It should be noted that Siemens has had a multi-tenant voice platform for years and some service providers such as Postrack and Engage have been using it to deliver services to end users just like others use BroadSoft’s or Metaswitch’s platforms. Other vendors such as Alcatel-Lucent, Cisco and Mitel have also deployed multi-tenant communication managers with service provider partners.
The new approach has significant advantages, however. It gives Siemens continued control over the platform and its capabilities. But more importantly, it empowers partners that cannot or do not wish to manage their own data centers to deliver services using Siemens’ feature-rich and highly scalable platform. Siemens allows partners to use its brand, co-market or white label their cloud services. This is an opportunity for them to gain differentiation as well as new recurring revenue streams. This model provides a fast and economical entry point for small MSPs and VARs to become hosted service providers. It is noteworthy that Siemens announces the new solution along with six partners already lined up.
Issues that Siemens will need to address:
Siemens is not alone in this market. Other telephony vendors are experimenting with new delivery models as well. For example, Mitel offers the Mitel Anywhere service, which it sells directly to business customers. Now it is exploring opportunities with data center providers such as Host.net and Hosting.com, which can host the platform on behalf of small MSPs and VARs. Siemens and other vendors will need to find ways to differentiate or be fast to market with the right partnerships while the market is still nascent and untapped.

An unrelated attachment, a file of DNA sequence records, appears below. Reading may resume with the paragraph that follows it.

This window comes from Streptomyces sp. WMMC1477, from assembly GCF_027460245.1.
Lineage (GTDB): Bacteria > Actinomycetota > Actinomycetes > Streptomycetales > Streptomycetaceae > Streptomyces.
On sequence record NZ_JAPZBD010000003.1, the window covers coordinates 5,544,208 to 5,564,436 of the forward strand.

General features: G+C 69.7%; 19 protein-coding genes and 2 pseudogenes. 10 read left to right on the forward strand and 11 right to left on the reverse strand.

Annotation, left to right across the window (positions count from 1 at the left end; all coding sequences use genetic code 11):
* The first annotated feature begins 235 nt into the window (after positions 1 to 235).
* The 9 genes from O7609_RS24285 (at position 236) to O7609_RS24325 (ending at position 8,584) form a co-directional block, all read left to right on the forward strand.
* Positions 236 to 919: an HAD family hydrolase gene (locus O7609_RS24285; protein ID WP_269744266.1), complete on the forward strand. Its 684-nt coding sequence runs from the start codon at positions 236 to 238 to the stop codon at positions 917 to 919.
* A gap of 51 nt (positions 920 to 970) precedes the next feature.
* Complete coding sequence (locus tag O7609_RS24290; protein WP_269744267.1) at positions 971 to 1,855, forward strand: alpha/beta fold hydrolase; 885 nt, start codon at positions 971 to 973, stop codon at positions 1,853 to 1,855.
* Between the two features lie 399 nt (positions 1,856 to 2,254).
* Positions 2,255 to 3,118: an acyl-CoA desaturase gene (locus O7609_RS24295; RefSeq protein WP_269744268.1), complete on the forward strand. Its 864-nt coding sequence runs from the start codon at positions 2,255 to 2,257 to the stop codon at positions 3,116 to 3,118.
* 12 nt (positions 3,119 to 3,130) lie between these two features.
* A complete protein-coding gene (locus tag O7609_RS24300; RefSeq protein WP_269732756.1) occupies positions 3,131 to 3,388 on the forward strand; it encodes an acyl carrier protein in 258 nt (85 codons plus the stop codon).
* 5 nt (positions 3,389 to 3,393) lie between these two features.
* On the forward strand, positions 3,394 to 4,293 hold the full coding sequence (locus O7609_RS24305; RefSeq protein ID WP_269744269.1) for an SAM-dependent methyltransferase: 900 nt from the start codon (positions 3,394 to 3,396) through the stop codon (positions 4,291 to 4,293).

More importantly, this new delivery model is still unproven and it is not clear how all market participants in the value chain will reposition themselves for competition in the evolving marketplace. Will the MSPs and VARs be successful in penetrating the CPE customer base? Will the vendors be able to successfully manage their channels to ensure customer satisfaction and optimal benefits from the cloud services? How will carriers be involved to ensure proper bandwidth and QoS management – critical elements for real-time communications services delivered over the WAN? Who will manage the carrier relationship? How will the hosted IP PBX and UC solutions be aligned with SIP trunking and IP VPN services to provide superior benefits to multi-site organizations?